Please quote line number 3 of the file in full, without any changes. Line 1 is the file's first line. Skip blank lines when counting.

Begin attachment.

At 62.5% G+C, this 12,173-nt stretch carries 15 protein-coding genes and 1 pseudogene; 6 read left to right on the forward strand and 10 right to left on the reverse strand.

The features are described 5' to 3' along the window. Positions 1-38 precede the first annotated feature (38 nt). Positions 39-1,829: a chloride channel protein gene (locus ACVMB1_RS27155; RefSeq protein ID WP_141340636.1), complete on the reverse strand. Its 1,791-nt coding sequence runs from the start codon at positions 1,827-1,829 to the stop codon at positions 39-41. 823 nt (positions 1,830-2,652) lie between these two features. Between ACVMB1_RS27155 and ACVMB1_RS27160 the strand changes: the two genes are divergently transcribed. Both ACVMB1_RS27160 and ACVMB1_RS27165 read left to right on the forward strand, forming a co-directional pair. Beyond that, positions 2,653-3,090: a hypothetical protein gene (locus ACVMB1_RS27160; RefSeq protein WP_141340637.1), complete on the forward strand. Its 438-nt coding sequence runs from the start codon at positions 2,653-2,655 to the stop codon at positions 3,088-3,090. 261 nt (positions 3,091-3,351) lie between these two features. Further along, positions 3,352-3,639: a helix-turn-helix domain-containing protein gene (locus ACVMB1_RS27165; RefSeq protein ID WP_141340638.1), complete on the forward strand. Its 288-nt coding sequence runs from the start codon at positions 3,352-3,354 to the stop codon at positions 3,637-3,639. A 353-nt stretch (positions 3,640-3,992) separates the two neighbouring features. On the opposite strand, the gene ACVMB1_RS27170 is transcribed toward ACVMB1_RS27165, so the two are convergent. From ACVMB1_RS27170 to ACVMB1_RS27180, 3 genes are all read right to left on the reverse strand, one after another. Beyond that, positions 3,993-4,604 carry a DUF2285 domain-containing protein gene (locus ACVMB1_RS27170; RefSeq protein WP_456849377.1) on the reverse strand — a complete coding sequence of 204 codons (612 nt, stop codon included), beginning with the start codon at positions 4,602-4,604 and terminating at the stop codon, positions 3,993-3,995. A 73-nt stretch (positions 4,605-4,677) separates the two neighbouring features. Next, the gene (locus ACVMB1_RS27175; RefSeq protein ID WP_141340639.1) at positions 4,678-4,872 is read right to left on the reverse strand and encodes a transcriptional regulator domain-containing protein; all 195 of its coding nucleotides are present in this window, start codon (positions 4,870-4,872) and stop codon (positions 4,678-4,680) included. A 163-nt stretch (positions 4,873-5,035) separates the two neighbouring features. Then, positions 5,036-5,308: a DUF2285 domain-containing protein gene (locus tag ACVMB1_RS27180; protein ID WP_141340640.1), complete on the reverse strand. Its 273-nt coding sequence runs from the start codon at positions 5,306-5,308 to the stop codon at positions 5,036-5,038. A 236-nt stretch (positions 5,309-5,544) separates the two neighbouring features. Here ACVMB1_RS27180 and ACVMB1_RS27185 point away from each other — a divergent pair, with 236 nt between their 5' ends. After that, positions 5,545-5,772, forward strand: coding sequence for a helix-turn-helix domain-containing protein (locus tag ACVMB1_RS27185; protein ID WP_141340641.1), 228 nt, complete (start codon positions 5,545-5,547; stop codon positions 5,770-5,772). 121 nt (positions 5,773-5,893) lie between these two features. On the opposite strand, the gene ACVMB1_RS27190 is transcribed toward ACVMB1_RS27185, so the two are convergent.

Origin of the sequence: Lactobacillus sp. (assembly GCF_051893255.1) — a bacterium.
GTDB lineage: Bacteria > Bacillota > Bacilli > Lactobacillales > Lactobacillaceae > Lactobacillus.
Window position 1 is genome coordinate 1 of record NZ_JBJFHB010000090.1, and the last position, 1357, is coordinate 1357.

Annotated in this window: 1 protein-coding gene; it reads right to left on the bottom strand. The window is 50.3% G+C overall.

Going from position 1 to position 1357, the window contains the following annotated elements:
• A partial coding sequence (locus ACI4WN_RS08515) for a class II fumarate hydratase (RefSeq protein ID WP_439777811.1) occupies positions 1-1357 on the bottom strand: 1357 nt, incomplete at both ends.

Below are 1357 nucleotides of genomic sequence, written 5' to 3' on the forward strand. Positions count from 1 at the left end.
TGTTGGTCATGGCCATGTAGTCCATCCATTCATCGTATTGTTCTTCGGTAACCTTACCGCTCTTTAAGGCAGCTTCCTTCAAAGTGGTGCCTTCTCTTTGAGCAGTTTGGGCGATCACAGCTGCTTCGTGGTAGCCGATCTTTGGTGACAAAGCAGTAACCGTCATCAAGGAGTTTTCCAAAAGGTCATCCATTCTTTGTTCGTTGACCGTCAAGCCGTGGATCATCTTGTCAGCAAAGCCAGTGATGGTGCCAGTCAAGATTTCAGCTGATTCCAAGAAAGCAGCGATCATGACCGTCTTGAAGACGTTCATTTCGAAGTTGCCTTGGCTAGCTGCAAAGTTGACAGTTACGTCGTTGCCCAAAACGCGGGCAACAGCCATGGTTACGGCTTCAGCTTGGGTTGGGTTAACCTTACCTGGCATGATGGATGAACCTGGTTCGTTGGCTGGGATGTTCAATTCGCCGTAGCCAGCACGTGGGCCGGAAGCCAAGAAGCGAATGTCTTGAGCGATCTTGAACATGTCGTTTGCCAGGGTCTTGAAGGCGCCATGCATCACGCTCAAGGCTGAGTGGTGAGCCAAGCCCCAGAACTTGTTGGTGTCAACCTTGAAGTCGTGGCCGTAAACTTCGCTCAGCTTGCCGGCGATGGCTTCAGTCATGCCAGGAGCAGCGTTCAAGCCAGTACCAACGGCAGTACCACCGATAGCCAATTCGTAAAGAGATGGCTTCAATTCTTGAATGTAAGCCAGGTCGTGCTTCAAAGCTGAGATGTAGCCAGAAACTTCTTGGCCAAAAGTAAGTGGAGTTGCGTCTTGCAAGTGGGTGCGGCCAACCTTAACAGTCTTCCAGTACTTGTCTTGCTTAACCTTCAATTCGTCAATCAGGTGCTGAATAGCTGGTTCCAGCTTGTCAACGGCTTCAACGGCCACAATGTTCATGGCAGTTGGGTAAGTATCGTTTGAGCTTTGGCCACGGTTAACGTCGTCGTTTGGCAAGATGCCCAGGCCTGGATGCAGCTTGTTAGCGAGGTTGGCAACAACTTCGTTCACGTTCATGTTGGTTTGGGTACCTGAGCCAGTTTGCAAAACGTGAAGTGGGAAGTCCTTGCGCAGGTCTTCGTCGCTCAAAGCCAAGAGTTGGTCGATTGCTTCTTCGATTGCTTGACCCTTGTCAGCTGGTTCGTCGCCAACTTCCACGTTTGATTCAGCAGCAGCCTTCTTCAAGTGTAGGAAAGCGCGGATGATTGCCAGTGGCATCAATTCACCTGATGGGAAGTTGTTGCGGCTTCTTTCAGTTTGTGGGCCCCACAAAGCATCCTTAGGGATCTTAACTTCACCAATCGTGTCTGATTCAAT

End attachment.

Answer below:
Origin of the sequence: Lactobacillus sp. (assembly GCF_051893255.1) — a bacterium.